Gdańsk and the region of eastern Pomerania possess a fascinating history and a complex identity. Power shifted variously over the last millennium between the Piast dynasty, the Teutonic Order, the Hanseatic League, the Kingdom of Poland and the strange phenomenon of Prussia. Each left behind an eclectic group of remarkable monuments: castles, churches and monasteries, palaces, urban spaces and town houses.
Gdańsk (Danzig), the great Hanseatic port on the Baltic, is one of the finest sights in Northern Europe. Its fortunes bear witness to the fiercely contested history of these lands. First mentioned in the tenth century, the settlement became a stronghold of the Polish Piast rulers. In the fourteenth century the Teutonic Order took over the town and its hinterland and began the Germanisation of the region. They constructed a fortress and a number of Brick Gothic buildings (among them the world’s second-largest brick church), and made the city a member of the Hanseatic League.
The following centuries saw a continuous struggle between the Polish and Prussian rulers for control of the city. Gdańsk suffered extensive damage during the Second World War, but was painstakingly rebuilt to rescue the former historic beauty of the old town and the harbour. Today, Gdańsk is at once a monument to its maritime and international past as well as a bustling and ambitious modern city with much to see, explore, and savour.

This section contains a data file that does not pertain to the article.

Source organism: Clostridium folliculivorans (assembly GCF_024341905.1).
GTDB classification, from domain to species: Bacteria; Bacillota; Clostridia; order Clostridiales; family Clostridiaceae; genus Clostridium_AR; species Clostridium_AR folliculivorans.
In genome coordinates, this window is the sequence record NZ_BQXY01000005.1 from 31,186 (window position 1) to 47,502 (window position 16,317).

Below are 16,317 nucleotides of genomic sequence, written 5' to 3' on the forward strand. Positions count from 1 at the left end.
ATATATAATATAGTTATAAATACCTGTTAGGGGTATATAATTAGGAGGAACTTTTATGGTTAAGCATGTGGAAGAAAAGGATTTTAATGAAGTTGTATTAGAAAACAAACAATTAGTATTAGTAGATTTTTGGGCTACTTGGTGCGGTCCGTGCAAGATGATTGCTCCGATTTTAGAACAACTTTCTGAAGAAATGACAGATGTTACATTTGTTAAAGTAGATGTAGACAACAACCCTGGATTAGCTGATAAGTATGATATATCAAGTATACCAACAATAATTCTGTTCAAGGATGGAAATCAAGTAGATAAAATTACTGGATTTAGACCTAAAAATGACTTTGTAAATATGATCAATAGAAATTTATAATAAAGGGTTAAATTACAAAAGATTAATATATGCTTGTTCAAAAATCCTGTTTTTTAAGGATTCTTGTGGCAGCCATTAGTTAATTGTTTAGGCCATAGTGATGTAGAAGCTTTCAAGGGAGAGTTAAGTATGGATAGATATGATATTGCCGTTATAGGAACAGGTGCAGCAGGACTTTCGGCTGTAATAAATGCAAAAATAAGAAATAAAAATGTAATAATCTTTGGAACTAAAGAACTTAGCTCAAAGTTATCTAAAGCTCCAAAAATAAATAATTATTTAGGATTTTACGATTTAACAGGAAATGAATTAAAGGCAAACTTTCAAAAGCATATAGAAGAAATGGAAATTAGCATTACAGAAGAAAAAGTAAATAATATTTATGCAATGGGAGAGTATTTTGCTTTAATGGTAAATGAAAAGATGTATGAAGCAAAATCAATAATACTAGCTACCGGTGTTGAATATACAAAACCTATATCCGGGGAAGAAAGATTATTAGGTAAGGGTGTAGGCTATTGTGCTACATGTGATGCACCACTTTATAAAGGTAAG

The city of Toruń (Thorn), once a rich military stronghold and thriving cultural and economic centre, offers a fine assembly of medieval, Renaissance and Baroque architecture. It came to prominence when the early medieval settlement was turned into a fortress by the Teutonic Knights, who were brought to Poland to assist in the subjugation of the Pomeranian pagans. The Knights were followed by the mendicant orders, who continued to expand the city and built vast churches in the Brick Gothic style. A member of the Hanseatic League, Toruń soon established itself as an important trading post and centre of manufacturing, which is reflected in the surviving fabric of the city.
Though geographically removed from the tour’s primary focus, it would be remiss not to include a sojourn in Warsaw, Poland’s vibrant capital. A fascinating blend of turbulent history and cultural treasures, it provides counterpoint and context, as well as the magnificent collection of medieval art in the National Museum, an essential ingredient in this tour.